Kuniyoshi, A Comparison of the Ogura One Hundred Poets 37 - Tamamo no Mae

Utagawa Kuniyoshi (1797-1861) A Comparison of the Ogura One Hundred Poets #37: Tamamo no Mae, 1845 - 1847. Oban.

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In the autumn fields
where the wind blows repeatedly,
on the white dewdrops,
the gems, not strung together,
do scatter about indeed.

This very nice print by Kuniyoshi from the Ogura One Hundred Poets series illustrates a version of the female witch legend, a very familiar trope in Japanese culture: stories that gained traction in the mid nineteenth century, partly brought about by contemporary social upheaval.

This version of the transforming woman story concerns the Emperor Toba (1103 - 56), who in retirement takes Tamamo no Mae  as a mistress. He begins to sicken and fall gravely ill, and it is discovered through magic that Tamamo is in reality a nine tailed fox (kitsune) who is bewitching the old Emperor. Altars are erected and the witch is exorcised. She is hunted down and when killed, transforms herself into a sesshoseki or death stone. It is said that touching the death stone or even looking at it is fatal. This legend recalls other stories that make explicit the fear that men had of powerful women: the bewitching of Minamoto no Yorimitsu for instance, or Nekozuka the Cat Witch. The print shows the magnificent Tamamo being pusued by armed assailants. The poem's reference to ‘gems, not strung together, is the link that evokes her final transformation to the death stone.

This series of 100 prints is one of the outstanding achievements of woodblock printing in Japan in the nineteenth century. Commissioned by the publisher Ibaya Senzaburo in 1845, the series is the joint work of Kuniyoshi, Hiroshige and Kunisada - the three outstanding woodblock artists of the age. The prints in the series are beautifully composed, drawn and printed and they exhibit a remarkable conformity of style. The edition was one in a long line of anthologies which gathered together the canon of great poetry going back to the eighth century. Whilst there had been previous attempts by artists to anthologise and illustrate the great poems, notably by Hokusai and Kuniyoshi himself, this was the first major work to be completed.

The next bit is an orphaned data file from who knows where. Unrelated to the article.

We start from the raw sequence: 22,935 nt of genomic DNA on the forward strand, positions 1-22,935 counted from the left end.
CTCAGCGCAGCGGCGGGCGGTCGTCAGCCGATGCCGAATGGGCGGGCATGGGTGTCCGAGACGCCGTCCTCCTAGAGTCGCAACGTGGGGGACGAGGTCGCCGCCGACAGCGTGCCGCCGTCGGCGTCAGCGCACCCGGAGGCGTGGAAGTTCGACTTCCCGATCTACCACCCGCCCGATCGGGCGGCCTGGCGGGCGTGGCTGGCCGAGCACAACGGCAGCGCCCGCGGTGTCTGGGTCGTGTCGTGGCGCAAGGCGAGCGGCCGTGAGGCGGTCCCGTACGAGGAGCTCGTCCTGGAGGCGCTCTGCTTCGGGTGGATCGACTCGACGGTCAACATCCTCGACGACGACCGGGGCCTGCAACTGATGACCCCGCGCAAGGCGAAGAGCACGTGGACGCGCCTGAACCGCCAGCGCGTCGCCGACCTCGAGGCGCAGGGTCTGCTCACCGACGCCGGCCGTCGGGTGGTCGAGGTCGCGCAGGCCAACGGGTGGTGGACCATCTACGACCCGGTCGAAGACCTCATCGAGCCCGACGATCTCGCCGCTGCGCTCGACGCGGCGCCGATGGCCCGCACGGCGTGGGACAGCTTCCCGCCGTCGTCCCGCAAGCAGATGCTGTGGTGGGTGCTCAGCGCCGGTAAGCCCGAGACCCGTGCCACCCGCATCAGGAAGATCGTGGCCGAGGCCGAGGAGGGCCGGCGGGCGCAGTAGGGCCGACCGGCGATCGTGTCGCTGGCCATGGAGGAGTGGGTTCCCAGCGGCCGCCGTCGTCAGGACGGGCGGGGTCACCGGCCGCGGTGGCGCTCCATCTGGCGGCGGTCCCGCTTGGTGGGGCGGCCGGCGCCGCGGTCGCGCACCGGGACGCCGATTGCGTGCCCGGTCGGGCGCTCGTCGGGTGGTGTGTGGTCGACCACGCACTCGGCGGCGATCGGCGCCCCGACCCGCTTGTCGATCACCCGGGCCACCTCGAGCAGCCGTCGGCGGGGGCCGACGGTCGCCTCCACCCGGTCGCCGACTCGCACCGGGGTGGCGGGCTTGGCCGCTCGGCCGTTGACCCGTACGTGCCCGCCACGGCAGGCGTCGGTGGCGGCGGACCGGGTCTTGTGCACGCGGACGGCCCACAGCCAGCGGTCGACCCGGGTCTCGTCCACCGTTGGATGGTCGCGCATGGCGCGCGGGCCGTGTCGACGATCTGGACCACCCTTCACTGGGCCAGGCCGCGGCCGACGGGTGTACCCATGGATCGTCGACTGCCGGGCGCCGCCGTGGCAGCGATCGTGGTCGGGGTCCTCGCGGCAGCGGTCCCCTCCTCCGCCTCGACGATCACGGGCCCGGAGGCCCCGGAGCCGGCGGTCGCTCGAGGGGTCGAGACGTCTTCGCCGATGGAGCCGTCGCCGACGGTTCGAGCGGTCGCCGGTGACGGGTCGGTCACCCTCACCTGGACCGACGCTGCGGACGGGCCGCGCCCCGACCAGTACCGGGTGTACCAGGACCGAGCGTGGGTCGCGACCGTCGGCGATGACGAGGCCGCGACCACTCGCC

The poems themselves were gathered together by the scholar Fujiwara no Teika in 1235. It is presumed that these poems were taken from a commission that resulted in the pieces being written out by hand by Teika and glued to the doors of his villa in the shadow of Mount Ogura - hence the name of the series. Some of these fragments still exist in museums in Japan. One Hundred Poets, One Poem Each, became the standard textbook for Japanese poetry for centuries to come. The poems themselves are in the Tanka style, that is, five lines of five, seven, five, seven and seven syllables - different to the more familiar Haiku of today. The prints are mitate - pictures that allude via analogy to the subject of the print. In this way, the publisher challenged the reader to find the meaning of the pictures within the visual clues of the print.

A very fine print in excellent condition.  Full size with margins, minor centre fold, colour and impression are also exceptional.

Published by Ibaya Senzaburo.

36cm x 24.5 cm.